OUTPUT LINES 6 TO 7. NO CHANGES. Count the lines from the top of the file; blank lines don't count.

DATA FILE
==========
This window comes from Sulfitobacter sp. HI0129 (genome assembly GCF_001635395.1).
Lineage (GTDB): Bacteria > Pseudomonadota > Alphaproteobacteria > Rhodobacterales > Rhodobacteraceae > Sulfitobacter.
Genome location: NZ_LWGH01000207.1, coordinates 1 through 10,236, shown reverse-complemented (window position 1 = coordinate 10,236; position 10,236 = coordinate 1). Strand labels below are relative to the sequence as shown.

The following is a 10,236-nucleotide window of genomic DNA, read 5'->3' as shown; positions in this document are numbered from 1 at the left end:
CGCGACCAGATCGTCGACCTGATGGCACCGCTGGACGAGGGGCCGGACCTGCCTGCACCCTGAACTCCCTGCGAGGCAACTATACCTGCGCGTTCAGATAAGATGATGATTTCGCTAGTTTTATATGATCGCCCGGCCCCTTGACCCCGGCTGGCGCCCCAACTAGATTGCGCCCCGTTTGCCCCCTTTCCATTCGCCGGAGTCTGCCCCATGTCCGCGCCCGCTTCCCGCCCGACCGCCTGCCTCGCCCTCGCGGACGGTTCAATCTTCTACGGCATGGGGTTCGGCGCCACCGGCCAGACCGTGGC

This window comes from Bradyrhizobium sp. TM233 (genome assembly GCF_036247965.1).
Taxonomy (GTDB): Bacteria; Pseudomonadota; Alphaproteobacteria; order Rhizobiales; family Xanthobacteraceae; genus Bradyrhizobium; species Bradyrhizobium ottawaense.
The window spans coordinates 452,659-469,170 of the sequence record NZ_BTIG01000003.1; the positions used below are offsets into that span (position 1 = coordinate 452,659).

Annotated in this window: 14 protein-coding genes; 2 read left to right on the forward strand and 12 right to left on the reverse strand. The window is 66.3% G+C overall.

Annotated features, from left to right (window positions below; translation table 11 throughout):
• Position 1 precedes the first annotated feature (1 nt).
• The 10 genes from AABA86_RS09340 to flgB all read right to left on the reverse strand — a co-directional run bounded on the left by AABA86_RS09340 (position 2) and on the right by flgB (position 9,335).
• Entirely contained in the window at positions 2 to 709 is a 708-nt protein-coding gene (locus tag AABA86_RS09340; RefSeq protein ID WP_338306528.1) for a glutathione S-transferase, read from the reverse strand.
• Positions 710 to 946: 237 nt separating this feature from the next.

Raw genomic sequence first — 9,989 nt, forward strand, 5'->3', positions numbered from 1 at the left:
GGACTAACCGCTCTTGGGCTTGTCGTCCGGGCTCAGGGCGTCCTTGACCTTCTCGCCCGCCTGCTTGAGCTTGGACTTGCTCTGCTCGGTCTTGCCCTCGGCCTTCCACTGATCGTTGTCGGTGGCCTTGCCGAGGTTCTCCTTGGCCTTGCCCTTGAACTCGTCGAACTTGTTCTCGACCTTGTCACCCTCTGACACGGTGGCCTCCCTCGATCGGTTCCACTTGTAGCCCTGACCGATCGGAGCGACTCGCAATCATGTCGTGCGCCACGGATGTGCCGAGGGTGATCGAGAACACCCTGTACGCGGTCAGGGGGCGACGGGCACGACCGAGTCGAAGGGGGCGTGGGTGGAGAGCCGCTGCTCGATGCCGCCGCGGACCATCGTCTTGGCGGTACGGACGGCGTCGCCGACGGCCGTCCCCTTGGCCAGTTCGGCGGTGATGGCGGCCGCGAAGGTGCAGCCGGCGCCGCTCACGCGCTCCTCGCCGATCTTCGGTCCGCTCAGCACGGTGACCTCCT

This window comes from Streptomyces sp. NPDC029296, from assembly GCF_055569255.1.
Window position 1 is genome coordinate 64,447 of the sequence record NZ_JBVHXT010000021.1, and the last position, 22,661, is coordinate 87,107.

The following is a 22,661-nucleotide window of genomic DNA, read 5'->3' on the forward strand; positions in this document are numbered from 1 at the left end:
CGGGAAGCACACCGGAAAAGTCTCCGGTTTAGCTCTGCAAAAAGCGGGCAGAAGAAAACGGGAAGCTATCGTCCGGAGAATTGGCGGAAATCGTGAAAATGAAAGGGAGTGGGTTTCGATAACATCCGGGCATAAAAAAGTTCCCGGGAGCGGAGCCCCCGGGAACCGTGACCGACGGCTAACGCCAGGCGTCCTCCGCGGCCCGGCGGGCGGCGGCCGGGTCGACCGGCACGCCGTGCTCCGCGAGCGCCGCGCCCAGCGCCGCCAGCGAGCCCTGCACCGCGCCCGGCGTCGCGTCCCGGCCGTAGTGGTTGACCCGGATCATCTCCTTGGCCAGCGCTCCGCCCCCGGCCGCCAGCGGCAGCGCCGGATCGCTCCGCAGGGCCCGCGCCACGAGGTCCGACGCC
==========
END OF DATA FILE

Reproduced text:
This window comes from Bradyrhizobium sp. TM233 (genome assembly GCF_036247965.1).
Taxonomy (GTDB): Bacteria; Pseudomonadota; Alphaproteobacteria; order Rhizobiales; family Xanthobacteraceae; genus Bradyrhizobium; species Bradyrhizobium ottawaense.